I am starting with the following image: STM image

For the curious, it is an STM scanned image of graphite. I am hoping to find some kind of periodic structure in the image related to the honeycomb structure of graphite.I followed the instructions in this post in how to do the 2D Fourier transform and look at the magnitude spectrum of the image. I cropped the center part (ignoring the axes and color information) out and analyzed that picture to end up with:
magnitude spectrum

Now, I can see the kind of hexagonal structure I want to see, and I want to filter out some of the other bright areas. This leads me to my two main questions:

  1. Does mathematica allow for easy band-pass filtering? I need to filter out the low and high frequency noise in the image. I can do it manually if necessary.
  2. How do I transform the image back from the magnitude spectrum to the regular image? My hope is that, after filtering, the structure will be more apparent and visible when converted back to the traditional image. The color-coding for height is irrelevant for my purposes.

EDIT: I also have access to the original data that composes my image. It comes in a list of x,y,z pairs where the z coordinate is the relative height used for color coding:

  • $\begingroup$ Welcome to Mathematica.SE! I suggest that: 1) You take the introductory Tour now! 2) When you see good questions and answers, vote them up by clicking the gray triangles, because the credibility of the system is based on the reputation gained by users sharing their knowledge. Also, please remember to accept the answer, if any, that solves your problem, by clicking the checkmark sign! 3) As you receive help, try to give it too, by answering questions in your area of expertise. $\endgroup$ – bbgodfrey Apr 26 '15 at 16:59
  • $\begingroup$ Try BandpassFilter in the docs? reference.wolfram.com/language/ref/BandpassFilter.html? $\endgroup$ – dr.blochwave Apr 26 '15 at 19:25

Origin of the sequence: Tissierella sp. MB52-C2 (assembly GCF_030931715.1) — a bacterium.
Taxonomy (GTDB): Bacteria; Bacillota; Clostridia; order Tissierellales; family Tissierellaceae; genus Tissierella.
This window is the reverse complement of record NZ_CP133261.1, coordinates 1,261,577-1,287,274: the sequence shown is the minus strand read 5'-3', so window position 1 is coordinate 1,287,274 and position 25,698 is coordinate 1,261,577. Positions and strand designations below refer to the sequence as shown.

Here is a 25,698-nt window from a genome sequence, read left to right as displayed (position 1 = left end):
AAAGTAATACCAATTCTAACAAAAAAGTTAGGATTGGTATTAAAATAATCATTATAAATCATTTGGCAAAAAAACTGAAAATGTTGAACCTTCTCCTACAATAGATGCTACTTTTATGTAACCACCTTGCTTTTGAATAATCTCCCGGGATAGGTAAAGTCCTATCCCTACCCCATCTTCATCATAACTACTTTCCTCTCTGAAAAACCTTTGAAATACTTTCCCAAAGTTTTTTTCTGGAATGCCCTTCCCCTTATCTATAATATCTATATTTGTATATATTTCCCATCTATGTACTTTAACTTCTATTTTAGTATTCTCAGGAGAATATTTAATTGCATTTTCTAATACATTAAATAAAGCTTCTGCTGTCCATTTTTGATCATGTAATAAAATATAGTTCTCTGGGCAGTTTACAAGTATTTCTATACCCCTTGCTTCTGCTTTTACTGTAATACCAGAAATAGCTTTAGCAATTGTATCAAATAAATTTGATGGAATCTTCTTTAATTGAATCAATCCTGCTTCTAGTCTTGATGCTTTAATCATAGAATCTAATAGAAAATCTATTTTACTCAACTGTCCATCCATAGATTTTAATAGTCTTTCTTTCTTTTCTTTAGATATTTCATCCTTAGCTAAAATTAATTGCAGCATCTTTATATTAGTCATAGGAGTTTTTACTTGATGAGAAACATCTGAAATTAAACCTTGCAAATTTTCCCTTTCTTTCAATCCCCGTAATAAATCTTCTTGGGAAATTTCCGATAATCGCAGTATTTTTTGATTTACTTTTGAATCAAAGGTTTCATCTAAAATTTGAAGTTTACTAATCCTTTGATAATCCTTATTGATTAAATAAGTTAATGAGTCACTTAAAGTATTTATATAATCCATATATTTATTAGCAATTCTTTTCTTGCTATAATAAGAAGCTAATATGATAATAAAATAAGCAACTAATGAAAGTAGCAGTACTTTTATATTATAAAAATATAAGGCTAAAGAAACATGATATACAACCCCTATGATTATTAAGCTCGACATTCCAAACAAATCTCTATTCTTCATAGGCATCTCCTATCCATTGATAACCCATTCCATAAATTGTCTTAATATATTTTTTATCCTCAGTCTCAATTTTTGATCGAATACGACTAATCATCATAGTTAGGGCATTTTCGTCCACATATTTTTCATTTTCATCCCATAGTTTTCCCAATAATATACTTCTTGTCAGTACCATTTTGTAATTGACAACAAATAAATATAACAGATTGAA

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    $\begingroup$ Can you get hold of the original data? The image you are working from has gone through resampling, colour mapping, what appears to be simulated lighting, and worst of all jpeg compression. The signal you are looking for has probably been destroyed. $\endgroup$ – Simon Woods Apr 26 '15 at 20:15
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    $\begingroup$ You should not try to transform the magnitude spectrum back to an image, because by working on the magnitudes only you have lost all phase information and the original image cannot be recovered from this. Use Fourier to get the complex-valued result consisting of magnitude and phase information. Zero out any parts of it that you don't like. Then, return to real space using InverseFourier. But, I agree with Simon: if this picture is your source data, it is a fool's errand (it has been downsampled to a ridiculous extent). Use the original STM data instead. $\endgroup$ – Oleksandr R. Apr 26 '15 at 20:49
  • $\begingroup$ @SimonWoods I can get the original data that makes up the pictures. I'll post a sample of what my data looks like in the raw format as well and would be happy to accept an answer helping with that! $\endgroup$ – jkeuhlen Apr 27 '15 at 1:40

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